Louis–Philipe II, by marrying well, had become one of the wealthiest men in France however he liked to live large and well.  As the saying goes, money that comes easily often has wings. After about ten years, when Louis-Philipe had spent most of his wife’s money, he needed a new source of income. In a stroke of creativity he figured that he could earn good money if he was able to rent out part of the palace grounds. To this end he had a colonnade built around the gardens at the Palais Royal with retail stores below and apartments above. He rented out all of these buildings.DSC07952

Now, in truth, many of the apartments ended up being brothels, prostitutes’ apartments or gambling dens. The stores below held retail establishments as well as so-called ‘amusements’ such as shadow theatres, trinket shops and cafés.   Learning this, it may not surprise you to learn that Madam Tussaud and her famous wax museum also got its start in the colonnade of the Palais Royal. The palace complex was an important marketplace in Paris not only for the aristocracy, but for the middle and lower classes as well.   It was known as an area for free speech and debate, good parties, debauchery and gambling – free from the eyes of the police who were forbidden to enter onto “private” property.

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Perhaps the most famous event to take place in the Jardin du Palais Royal occurred in July, 1789 when Camille Desmoulins jumped on a table at one of the cafés and incited the crowd to the frenetic state that started the ball rolling towards the storming of the Bastille a few days later and, hence, the French Revolution!  In an ironic twist the Palais Royal was almost burned to the ground by mobs a few years later.  The fire destroyed one of the two theatres on the grounds.  The colonnade and apartments surrounding the garden were, however, left intact.  Today, the oldest surviving structures are at the northern end of the Jardin (opposite the Place de Valois for those of you who know Paris).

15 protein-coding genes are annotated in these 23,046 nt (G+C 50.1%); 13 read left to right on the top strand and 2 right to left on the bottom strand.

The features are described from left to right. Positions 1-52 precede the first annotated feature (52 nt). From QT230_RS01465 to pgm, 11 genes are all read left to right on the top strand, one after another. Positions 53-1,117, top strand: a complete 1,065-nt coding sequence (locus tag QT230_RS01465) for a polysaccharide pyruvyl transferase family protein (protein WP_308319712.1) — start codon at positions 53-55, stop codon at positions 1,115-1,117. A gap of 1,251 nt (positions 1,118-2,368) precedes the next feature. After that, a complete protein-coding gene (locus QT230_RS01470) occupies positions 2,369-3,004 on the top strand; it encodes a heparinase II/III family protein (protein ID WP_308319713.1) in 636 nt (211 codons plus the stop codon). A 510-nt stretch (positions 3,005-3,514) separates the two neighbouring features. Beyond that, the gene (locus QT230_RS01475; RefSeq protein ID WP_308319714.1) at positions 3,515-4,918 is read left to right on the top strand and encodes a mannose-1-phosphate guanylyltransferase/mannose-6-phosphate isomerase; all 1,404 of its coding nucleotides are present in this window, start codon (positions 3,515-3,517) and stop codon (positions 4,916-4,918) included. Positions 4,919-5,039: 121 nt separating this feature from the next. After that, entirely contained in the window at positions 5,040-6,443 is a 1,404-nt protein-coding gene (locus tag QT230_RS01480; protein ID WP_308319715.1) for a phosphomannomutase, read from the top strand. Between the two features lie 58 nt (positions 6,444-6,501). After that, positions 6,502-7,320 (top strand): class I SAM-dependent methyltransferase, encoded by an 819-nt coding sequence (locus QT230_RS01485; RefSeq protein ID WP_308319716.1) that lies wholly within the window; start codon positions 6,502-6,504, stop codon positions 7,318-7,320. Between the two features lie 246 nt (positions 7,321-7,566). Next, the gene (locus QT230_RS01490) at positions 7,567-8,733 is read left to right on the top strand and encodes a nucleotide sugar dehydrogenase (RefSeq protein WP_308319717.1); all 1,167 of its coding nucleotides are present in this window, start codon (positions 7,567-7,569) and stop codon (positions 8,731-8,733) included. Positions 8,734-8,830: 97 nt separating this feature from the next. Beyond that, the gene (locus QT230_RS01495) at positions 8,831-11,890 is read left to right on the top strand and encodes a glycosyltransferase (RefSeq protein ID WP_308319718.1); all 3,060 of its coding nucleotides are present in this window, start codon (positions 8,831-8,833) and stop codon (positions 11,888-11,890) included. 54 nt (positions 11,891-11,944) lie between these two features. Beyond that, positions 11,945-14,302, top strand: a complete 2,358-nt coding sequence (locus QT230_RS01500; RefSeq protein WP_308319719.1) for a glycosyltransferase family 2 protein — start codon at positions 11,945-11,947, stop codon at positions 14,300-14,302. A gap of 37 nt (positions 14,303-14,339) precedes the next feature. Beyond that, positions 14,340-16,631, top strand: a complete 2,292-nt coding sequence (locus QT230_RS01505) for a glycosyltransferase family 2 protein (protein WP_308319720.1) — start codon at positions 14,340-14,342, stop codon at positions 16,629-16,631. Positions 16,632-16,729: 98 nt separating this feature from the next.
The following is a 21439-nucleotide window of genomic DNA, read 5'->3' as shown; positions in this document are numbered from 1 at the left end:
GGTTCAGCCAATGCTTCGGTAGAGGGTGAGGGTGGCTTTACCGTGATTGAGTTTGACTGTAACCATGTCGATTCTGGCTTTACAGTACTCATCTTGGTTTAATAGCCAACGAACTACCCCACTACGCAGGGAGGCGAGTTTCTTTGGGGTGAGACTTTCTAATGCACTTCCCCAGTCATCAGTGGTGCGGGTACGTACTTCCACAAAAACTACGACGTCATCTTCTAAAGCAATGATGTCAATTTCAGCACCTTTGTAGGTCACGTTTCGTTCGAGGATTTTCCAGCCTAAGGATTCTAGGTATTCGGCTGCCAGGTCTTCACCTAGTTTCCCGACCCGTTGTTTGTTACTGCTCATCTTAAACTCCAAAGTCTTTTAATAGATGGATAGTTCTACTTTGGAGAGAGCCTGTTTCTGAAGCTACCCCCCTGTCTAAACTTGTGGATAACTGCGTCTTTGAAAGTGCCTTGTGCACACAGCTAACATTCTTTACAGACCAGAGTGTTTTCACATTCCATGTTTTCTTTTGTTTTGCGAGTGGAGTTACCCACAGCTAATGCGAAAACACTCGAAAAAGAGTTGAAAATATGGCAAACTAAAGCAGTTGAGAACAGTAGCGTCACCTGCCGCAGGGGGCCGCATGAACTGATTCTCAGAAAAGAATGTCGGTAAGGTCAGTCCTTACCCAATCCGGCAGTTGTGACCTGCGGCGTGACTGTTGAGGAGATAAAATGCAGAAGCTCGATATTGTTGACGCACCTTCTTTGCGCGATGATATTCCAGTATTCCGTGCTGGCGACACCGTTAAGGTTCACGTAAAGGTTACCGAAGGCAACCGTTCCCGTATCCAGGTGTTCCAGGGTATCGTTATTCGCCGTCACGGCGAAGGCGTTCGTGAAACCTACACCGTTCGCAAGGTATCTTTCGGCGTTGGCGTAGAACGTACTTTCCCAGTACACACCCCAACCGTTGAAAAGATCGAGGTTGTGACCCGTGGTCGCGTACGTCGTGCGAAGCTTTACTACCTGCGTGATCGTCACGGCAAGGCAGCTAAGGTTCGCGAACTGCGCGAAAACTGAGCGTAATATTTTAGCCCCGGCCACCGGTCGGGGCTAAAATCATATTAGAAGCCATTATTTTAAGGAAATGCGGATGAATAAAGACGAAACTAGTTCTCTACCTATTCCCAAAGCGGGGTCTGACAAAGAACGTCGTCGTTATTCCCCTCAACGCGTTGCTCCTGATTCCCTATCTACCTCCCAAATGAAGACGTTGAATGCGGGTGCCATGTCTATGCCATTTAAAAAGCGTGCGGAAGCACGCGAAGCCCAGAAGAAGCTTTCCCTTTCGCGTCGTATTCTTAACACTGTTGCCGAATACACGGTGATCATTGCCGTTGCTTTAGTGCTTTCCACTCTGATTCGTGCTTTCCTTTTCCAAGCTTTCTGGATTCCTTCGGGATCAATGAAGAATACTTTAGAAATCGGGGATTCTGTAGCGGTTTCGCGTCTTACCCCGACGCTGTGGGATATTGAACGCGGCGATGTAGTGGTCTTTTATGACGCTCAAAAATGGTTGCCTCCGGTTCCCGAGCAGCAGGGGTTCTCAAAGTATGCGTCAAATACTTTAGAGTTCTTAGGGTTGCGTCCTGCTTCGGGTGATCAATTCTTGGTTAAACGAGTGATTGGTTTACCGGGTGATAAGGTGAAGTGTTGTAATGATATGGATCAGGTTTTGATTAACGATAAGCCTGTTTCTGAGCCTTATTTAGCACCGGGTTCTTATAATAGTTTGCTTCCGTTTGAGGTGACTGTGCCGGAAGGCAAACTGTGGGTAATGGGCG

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While the history of the Palais Royal and its Jardin is long and varied, the real wonder to me is that it is still here, still hidden from plain view and still operating in much the same way it always has: Sophisticated designer stores now occupy the lower levels of the colonnade while there are apartments to rent above. The brothels and gambling dens are however, long gone. The Palais itself houses the Conseil d’État, the Constitutional Council and the Ministry of Culture. Access to the Jardin du Palais Royal continues to be through small doorways that exit at four different spots on to small side streets.  It’s no wonder so many tourists miss the Jardin completely – you have to be willing to go down a rabbit hole to find it!

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2 comments

  1. i would have to agree with that Joan! – it appears to be a beautiful place that compliments your creativity Tracey. every story is an adventure!

    Like